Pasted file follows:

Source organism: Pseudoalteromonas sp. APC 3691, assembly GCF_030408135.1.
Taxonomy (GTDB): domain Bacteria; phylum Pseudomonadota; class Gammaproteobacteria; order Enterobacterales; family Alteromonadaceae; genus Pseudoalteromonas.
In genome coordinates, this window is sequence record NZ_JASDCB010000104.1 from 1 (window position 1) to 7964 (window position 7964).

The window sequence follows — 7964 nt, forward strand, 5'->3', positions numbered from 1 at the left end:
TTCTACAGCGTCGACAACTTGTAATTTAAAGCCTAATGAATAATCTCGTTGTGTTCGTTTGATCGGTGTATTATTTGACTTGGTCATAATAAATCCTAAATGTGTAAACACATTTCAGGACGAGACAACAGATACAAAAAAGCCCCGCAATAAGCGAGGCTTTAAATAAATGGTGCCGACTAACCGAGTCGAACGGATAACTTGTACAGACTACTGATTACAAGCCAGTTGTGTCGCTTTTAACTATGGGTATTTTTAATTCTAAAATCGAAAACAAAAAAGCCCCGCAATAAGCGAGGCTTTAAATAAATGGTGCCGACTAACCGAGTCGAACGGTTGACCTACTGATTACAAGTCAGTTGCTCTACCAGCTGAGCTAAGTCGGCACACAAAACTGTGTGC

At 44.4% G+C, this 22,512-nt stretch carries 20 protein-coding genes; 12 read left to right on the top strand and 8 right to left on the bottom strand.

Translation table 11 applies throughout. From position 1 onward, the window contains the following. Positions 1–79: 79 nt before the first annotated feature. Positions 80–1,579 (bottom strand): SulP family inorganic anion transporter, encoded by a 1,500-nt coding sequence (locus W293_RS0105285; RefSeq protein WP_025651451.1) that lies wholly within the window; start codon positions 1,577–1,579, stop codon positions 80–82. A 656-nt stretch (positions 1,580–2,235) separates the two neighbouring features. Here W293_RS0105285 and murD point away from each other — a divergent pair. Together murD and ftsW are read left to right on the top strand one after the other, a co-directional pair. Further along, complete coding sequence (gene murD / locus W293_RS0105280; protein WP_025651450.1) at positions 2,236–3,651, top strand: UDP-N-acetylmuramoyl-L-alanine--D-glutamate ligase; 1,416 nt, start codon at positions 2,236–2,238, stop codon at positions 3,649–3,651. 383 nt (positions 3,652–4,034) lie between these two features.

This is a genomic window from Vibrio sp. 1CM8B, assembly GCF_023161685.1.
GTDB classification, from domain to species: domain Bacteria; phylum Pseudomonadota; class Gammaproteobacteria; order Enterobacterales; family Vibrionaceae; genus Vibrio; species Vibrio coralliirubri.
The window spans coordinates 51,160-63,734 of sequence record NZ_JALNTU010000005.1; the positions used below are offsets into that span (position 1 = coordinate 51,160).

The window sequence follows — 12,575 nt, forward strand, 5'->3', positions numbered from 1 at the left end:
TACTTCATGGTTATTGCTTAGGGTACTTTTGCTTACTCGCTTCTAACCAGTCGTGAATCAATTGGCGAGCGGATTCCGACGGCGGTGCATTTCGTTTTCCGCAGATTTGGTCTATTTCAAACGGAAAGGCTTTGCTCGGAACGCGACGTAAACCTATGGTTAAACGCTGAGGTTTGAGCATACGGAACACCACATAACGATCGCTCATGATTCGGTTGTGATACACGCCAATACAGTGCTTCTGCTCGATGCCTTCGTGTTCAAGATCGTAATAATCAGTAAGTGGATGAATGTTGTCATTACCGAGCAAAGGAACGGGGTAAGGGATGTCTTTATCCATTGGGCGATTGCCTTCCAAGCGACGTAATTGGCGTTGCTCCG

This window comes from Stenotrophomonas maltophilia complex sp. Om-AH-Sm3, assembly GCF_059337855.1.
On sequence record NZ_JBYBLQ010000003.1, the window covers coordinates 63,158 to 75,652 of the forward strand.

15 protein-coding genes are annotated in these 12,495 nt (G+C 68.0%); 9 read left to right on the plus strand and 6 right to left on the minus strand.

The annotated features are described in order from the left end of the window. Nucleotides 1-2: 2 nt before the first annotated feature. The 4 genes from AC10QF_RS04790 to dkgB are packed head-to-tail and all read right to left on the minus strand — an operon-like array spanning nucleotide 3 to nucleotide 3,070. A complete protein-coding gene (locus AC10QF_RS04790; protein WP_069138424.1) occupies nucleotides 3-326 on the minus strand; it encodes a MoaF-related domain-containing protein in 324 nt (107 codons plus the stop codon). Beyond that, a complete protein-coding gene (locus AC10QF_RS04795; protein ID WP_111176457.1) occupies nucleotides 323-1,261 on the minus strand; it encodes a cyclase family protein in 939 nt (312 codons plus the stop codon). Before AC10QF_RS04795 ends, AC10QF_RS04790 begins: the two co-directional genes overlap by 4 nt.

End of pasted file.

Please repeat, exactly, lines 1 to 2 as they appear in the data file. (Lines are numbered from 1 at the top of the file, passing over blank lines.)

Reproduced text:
Source organism: Pseudoalteromonas sp. APC 3691, assembly GCF_030408135.1.
Taxonomy (GTDB): domain Bacteria; phylum Pseudomonadota; class Gammaproteobacteria; order Enterobacterales; family Alteromonadaceae; genus Pseudoalteromonas.